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ERIC Number: EJ930636
Record Type: Journal
Publication Date: 2010
Pages: 11
Abstractor: ERIC
Reference Count: 23
ISBN: N/A
ISSN: ISSN-0017-8055
On Replicating Ethnic Test Bias Effects: The Santelices and Wilson Study
Freedle, Roy O.
Harvard Educational Review, v80 n3 p394-404 Fall 2010
In this commentary, the author discusses two recent replications (Santelices & Wilson, 2010; Scherbaum & Goldstein, 2008) of some of his earlier work on SAT items using the differential item functioning (DIF) statistic wherein he contrasted the test performance of African American examinees with White examinees (Freedle, 2003). In this commentary, it becomes clear how each of these two replications covers different aspects of the DIF statistic and addresses criticisms of his work. These replication studies find, in general, that whenever a significant ethnic correlation occurs between DIF and item difficulty, regardless of the item type, the African American group is found to perform differentially better on hard items than White examinees of matched ability and differentially worse than White examinees on easy items. As Scherbaum and Goldstein (2008) claim, this DIF correlation represents a counterintuitive finding, given the test bias found in previous studies (Freedle, 2003, p. 2; Gould, 1995). The author briefly advances a hypothesis explaining why this DIF correlation result is so counterintuitive. While Santelices and Wilson's (2010) findings for the verbal SAT items replicate the general pattern of DIF results the author reported (Freedle, 2003), there are some differences between these two studies when one focuses on particular item types. The author focuses on these differences because he believes they will put researchers on a path toward building a deeper theoretical understanding of the sources of test bias, at least at the individual item level. He also reviews the Scherbaum and Goldstein (2008) DIF replication study that used non-SAT content to address the assertion that his significant DIF findings (Freedle, 2003) represent a statistical artifact (see Wainer & Skorupski, 2005). Finally, he addresses some strategies for reducing mean test score differences between minority and White examinees. (Contains 2 notes.)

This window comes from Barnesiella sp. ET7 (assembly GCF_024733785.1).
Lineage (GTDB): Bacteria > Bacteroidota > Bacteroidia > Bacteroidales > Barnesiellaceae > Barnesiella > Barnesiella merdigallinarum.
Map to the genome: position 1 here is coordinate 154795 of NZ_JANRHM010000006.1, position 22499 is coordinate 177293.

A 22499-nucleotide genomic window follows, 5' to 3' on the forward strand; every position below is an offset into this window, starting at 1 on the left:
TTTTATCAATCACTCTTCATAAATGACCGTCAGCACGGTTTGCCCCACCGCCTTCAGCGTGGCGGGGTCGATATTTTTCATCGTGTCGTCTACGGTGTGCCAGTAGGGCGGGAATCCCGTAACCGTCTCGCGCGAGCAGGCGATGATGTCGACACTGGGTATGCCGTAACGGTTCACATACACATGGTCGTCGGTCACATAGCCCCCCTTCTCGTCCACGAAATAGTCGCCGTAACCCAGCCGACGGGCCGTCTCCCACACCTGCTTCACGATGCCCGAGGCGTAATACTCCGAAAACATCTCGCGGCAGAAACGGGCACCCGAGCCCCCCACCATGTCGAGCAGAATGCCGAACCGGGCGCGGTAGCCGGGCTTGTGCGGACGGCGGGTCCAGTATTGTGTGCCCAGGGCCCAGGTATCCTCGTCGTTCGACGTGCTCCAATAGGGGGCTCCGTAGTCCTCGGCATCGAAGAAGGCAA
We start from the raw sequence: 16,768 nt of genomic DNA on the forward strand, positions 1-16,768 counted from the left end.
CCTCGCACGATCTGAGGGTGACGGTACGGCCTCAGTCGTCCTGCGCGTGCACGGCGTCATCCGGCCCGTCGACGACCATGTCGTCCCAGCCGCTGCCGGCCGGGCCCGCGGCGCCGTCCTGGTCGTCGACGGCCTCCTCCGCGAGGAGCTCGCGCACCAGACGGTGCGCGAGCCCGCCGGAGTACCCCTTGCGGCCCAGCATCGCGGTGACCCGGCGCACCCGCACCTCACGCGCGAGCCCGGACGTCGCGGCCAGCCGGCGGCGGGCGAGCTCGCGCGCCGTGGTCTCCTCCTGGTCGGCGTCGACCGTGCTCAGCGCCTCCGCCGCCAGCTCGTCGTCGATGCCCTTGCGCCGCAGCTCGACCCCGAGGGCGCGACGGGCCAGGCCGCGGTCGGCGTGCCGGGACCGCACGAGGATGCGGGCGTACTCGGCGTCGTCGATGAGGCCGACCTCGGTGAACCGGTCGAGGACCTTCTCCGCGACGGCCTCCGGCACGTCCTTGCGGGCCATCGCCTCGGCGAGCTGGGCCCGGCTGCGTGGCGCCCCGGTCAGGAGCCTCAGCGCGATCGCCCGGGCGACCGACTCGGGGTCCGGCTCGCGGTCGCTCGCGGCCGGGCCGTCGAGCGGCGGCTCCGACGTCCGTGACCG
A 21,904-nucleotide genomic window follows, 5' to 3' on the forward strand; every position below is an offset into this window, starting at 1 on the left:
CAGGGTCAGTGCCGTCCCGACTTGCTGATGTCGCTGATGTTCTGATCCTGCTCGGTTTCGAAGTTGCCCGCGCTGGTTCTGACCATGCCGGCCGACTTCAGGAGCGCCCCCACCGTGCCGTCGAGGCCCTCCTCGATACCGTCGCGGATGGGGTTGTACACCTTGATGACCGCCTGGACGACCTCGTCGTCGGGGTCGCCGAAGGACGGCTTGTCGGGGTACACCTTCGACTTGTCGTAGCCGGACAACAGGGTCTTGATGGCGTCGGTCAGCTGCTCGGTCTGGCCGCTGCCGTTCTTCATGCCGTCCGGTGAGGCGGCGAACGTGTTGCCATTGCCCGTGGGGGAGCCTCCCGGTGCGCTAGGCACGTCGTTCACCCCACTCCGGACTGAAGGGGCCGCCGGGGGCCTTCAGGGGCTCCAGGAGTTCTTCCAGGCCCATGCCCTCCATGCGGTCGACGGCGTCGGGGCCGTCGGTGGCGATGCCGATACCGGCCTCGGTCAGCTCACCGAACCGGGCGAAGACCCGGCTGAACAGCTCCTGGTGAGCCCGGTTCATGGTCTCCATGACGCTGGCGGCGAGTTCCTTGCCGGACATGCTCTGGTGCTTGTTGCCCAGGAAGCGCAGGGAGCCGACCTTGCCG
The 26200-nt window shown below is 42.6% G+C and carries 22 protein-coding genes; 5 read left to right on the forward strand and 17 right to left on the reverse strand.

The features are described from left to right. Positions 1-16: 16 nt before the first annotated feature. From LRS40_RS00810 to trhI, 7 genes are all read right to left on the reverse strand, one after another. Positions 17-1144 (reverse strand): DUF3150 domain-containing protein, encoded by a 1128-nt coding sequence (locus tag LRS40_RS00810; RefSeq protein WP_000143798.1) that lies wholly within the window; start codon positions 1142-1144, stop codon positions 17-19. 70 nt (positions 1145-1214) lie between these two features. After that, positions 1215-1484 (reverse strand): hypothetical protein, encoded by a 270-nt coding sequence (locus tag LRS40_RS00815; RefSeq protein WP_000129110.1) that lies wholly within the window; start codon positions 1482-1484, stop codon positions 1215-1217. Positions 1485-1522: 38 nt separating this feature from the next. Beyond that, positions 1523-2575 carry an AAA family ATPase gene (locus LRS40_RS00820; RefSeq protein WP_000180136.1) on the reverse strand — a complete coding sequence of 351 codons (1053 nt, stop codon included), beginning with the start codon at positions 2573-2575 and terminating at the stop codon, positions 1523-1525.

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Publication Type: Journal Articles; Opinion Papers
Education Level: N/A
Audience: N/A
Language: English
Sponsor: N/A
Authoring Institution: N/A
Identifiers - Assessments and Surveys: SAT (College Admission Test)